Inflation is likely to play spoilsport at RBI’s rate cut party
The Reserve Bank of India (RBI) on Thursday decided to not tinker with repo rate but increased reverse repo rate by 25 basis points.
The move is seen as an answer to quell rising inflation.
In March 2017, private sector weather forecaster Skymet said that the probability of India experiencing a ‘below normal’ monsoon are high. What this simply means is that the agriculture sector will produce less which will result in inching up food prices.
RBI said, ‘Since the February bi-monthly monetary policy statement, inflation has been quiescent. Headline CPI inflation is set to undershoot the target of 5.0 per cent for Q4 of 2016-17 in view of the sub-4 per cent readings for January and February.”
“For 2017-18, inflation is projected to average 4.5 per cent in the first half of the year and 5 per cent in the second half,” it said.
However, there are upside risks to inflation’s baseline projection.
RBI said, “The main one stems from the uncertainty surrounding the outcome of the south west monsoon in view of the rising probability of an El Niño event around July-August, and its implications for food inflation.”
Moreover, implementation of 7th Pay Commission recommendations are also likely to push up inflation.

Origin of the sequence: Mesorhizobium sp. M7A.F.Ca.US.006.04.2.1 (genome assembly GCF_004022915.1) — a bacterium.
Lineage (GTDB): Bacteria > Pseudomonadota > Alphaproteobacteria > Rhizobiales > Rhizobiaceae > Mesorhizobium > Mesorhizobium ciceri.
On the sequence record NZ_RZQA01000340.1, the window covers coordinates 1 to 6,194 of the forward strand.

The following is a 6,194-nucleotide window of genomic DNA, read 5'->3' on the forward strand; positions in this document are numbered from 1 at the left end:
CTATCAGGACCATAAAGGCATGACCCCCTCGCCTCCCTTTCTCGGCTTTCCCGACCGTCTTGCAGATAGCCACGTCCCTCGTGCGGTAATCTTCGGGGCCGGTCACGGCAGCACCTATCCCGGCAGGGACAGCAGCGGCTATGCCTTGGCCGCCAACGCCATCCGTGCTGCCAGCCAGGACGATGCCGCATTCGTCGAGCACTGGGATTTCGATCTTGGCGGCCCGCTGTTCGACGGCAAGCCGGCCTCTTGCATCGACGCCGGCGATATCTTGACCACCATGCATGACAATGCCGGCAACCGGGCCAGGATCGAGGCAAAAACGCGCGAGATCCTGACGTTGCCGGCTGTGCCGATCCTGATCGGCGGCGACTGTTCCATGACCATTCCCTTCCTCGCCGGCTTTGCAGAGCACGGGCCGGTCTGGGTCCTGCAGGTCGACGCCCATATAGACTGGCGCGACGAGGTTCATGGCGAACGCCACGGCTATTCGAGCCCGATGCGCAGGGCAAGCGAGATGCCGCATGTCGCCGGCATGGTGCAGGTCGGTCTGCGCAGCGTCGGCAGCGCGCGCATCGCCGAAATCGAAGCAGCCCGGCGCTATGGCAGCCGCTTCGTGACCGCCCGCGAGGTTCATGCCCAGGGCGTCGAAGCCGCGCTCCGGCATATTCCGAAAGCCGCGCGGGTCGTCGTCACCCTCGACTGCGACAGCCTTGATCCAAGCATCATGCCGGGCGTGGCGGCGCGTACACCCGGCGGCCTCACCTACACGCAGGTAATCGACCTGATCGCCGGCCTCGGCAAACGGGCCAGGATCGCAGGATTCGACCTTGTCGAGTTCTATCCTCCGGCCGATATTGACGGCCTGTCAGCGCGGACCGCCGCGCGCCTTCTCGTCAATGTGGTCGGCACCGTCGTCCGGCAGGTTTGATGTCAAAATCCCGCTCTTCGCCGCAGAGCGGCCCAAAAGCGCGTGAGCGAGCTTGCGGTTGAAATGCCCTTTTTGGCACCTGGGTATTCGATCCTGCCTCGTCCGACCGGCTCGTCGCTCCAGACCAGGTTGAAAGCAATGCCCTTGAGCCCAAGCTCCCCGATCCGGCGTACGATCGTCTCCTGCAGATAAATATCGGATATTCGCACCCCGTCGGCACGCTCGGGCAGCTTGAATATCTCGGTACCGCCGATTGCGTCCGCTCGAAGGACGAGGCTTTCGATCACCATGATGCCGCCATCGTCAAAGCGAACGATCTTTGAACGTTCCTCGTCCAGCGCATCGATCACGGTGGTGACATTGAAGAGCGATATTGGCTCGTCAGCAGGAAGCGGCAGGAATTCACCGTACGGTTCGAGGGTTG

RBI said, “In case the increase in house rent allowance as recommended by the 7th CPC is awarded, it will push up the baseline trajectory by an estimated 100-150 basis points over a period of 12- 18 months, with this initial statistical impact on the CPI followed up by second order effects.”
RBI further brought caution to the impact of GST on inflation.
The supposed ‘one nation, one tax’ is all set to be implemented from July 1, 2017 with both houses of the Parliament passing the legislation.
Analysts, however, think otherwise.
Phillip Capital, in a note post RBI’s bi-monthly monetary policy said, “While we do not anticipate a rate hike in FY18, a blending of the above factors (particularly if monsoon also goes bad and food inflation inch higher) may need a tightening response from the RBI, as it may lead to 2HFY18 CPI soaring to 5.5-6.0%.”
It further said, ‘The combined impact of GST, 7th PC HRA, and a weak monsoon could raise CPI much beyond 5% (RBI’s target). A rate hike could be evaded if RBI considers the direct impact of the 7th PC HRA as transient.”
Japanese investment bank Nomura too believes Phillip Capital. It said, ‘We believe that risks to the RBI’s 4% inflation target and to the RBI’s inflation projection of 5.0% in H2 FY18 are to the upside.”
It said, “We expect higher rural wage growth, a narrowing output gap and adverse base effects to push inflation closer to 5.5-6.0% in H2 FY18.”
The central bank said, “The MPC remains committed to bringing headline inflation closer to 4.0 per cent on a durable basis and in a calibrated manner. Accordingly, inflation developments have to be closely and continuously monitored, with food price pressures kept in check so that inflation expectations can be re-anchored.”